How to look after yourself if you are cyberbullied

It can be hurtful when people are mean or spread lies about you online – but there are things you can do to feel better. 

Cyberbullying can have a big impact on your mental health and wellbeing. You might feel upset, overwhelmed, scared or even angry – like everyone is picking on you. 

The most important thing to remember is that it is not your fault. You are not alone and there is help available. 

What is cyberbullying?

Cyberbullying is when someone uses the internet to be mean to a child or young person, so they feel bad or upset. It can happen on a social media site, game, app, or any other online or electronic service or platform.

Cyberbullying behaviour includes spreading nasty gossip, sharing embarrassing photos or videos of someone, or creating a fake account in another person’s name. 

Sometimes, it can be hard to know what to do. Start by following these simple tips and find out how to get the support you need. 

On this page:

Dealing with cyberbullying

No one should have to deal with cyberbullying but knowing the most effective ways to stop it will help.

Before you do anything else  

You don’t have to cope with cyberbullying on your own. 

Before you do anything, you should tell a trusted adult, teacher or a reliable friend who is not involved. Even though it can be hard, talking about it can make a big difference to the outcome. You can get a fresh point of view and work out what to do together.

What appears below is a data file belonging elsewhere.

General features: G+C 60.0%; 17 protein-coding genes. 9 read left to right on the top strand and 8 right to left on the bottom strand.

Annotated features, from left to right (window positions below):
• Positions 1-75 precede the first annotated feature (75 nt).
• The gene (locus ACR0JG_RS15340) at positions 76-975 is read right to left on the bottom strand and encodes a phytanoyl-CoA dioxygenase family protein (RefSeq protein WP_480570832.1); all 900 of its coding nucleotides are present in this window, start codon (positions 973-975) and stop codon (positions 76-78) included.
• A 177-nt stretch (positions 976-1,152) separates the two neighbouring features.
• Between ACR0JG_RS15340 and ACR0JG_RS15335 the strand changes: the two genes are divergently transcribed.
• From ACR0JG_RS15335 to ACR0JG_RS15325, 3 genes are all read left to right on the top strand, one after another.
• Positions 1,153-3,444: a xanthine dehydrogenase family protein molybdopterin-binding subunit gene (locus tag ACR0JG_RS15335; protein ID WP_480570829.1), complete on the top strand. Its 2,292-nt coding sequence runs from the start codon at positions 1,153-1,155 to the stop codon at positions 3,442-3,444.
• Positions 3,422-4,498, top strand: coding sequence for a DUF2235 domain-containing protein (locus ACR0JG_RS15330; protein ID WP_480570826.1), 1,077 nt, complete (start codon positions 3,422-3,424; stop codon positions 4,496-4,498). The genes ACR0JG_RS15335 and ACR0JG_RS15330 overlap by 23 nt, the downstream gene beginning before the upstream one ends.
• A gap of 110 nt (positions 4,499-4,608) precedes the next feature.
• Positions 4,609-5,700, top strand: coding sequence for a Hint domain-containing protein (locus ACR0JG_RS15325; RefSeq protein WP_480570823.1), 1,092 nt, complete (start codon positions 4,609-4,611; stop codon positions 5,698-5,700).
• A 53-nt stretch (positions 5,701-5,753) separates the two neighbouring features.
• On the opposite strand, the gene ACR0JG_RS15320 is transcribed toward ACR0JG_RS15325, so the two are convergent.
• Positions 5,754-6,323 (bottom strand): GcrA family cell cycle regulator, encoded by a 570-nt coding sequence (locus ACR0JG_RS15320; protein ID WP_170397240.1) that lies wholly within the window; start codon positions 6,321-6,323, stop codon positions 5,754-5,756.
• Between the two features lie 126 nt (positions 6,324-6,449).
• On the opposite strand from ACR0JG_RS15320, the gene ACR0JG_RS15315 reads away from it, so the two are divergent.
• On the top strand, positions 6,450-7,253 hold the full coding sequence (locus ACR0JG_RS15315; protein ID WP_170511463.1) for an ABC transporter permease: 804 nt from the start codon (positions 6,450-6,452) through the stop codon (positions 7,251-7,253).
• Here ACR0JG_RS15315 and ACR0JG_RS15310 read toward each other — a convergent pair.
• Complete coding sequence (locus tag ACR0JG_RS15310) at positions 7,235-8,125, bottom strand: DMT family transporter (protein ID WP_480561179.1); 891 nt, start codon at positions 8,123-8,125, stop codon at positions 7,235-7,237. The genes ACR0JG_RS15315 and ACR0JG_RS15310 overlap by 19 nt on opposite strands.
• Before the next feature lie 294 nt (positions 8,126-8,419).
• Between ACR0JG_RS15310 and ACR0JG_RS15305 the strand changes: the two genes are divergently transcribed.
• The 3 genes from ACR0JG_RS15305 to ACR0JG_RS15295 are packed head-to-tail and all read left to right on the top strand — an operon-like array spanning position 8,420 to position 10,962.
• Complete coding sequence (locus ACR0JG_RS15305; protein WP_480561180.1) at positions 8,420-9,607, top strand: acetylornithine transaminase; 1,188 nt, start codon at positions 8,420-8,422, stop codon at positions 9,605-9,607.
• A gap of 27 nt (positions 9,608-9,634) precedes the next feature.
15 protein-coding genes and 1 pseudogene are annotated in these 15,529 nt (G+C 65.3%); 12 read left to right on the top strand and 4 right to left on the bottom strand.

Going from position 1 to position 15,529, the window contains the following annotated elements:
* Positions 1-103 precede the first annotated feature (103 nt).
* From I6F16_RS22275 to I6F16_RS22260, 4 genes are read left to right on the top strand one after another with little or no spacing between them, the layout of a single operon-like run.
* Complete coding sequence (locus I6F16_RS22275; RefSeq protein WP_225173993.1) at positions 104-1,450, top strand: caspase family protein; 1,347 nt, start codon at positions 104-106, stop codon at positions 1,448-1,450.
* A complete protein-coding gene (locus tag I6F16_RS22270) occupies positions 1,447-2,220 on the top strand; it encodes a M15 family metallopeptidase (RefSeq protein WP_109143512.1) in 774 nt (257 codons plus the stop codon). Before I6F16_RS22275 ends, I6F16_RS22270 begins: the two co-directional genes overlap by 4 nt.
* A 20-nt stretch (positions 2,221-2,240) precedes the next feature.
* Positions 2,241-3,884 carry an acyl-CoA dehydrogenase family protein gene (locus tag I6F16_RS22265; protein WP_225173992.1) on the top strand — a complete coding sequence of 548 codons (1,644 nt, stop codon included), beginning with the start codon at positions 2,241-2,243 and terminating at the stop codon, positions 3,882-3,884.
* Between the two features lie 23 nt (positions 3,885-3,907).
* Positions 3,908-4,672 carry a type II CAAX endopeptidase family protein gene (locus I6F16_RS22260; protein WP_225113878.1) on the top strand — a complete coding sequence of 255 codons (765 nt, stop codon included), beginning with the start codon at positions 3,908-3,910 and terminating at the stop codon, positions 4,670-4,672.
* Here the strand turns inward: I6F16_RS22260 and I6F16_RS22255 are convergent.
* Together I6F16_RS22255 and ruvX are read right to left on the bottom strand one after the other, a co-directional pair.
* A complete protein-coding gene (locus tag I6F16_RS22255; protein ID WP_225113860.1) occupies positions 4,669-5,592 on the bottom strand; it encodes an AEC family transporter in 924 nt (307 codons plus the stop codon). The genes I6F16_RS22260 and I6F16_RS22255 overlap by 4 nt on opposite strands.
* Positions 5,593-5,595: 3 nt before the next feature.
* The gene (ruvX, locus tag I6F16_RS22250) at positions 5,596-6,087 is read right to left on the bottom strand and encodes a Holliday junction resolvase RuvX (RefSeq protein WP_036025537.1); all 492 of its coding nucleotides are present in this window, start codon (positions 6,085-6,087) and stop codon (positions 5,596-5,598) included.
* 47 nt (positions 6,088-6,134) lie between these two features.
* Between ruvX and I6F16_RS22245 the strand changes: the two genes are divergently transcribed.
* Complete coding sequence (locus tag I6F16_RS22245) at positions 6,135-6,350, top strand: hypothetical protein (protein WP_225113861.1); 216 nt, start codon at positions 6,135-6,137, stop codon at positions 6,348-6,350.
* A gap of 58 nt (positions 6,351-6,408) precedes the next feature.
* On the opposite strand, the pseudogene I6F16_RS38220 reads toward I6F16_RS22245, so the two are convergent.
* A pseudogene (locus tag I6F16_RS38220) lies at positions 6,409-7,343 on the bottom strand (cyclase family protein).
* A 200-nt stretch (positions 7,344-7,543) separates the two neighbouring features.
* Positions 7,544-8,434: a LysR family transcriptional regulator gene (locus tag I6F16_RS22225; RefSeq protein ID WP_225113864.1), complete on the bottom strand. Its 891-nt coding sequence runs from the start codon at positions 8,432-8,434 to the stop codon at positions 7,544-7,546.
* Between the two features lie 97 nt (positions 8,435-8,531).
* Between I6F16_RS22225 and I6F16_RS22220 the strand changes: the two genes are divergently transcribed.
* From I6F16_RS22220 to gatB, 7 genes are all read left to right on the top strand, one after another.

Try to stay connected with them while you get more information and deal with the situation. It’s important to have their ongoing support during the reporting process.


  1. Collect evidence

    You probably want to delete the harmful content as soon as you can, but don’t do it yet. It’s important to get some proof of what has happened. If it hurts too much to look at the content again, ask a trusted adult to collect it for you. 

    Take screenshots or photos of the messages, photos or videos. Write down how long the bullying has been going on, and whether you know the person responsible. Note the service or platform used to send or share the content and the web page address (URL) where it appeared.

    Find out more about how to collect evidence.


  2. Report it

    It’s important to report cyberbullying - and don’t worry, you won’t get into trouble.

    Start by reporting to the social media site, gaming site or app that was used to share the material. This is often the fastest way to have it removed and you can find common reporting links in The eSafety Guide

    If the material has not been taken down within 48 hours and the type of cyberbullying you are experiencing is against the law, report it to eSafety and we can help to remove it. Even if we can’t get it taken down, we will check you are safe and give you tips to protect yourself. We will also help you to find support if you need it.

    You can also report the abuse to the police. This is very important if someone is seriously threatening you, your family or friends. Find out more about getting police and legal help.


  3. Prevent further contact

    Avoid getting even or hitting back at the person who is responsible for the online abuse. Even though it can be hard to hold back, responding can make the situation worse instead of stopping it.

    Use your in-app functions to ignore, mute or block them or their account. This will take away their power to upset you further, while the issue is being resolved. If they reappear under a different name, mute or block them again. 

    It’s a good idea to review your privacy settings to limit who can contact you and see what you’re doing, or where you’re going. The eSafety Guide tells you how.


  4. Get more help

    If, like lots of people, you feel you do not have anyone close you can talk to about cyberbullying – or you want expert help – a counselling service can provide support and advice.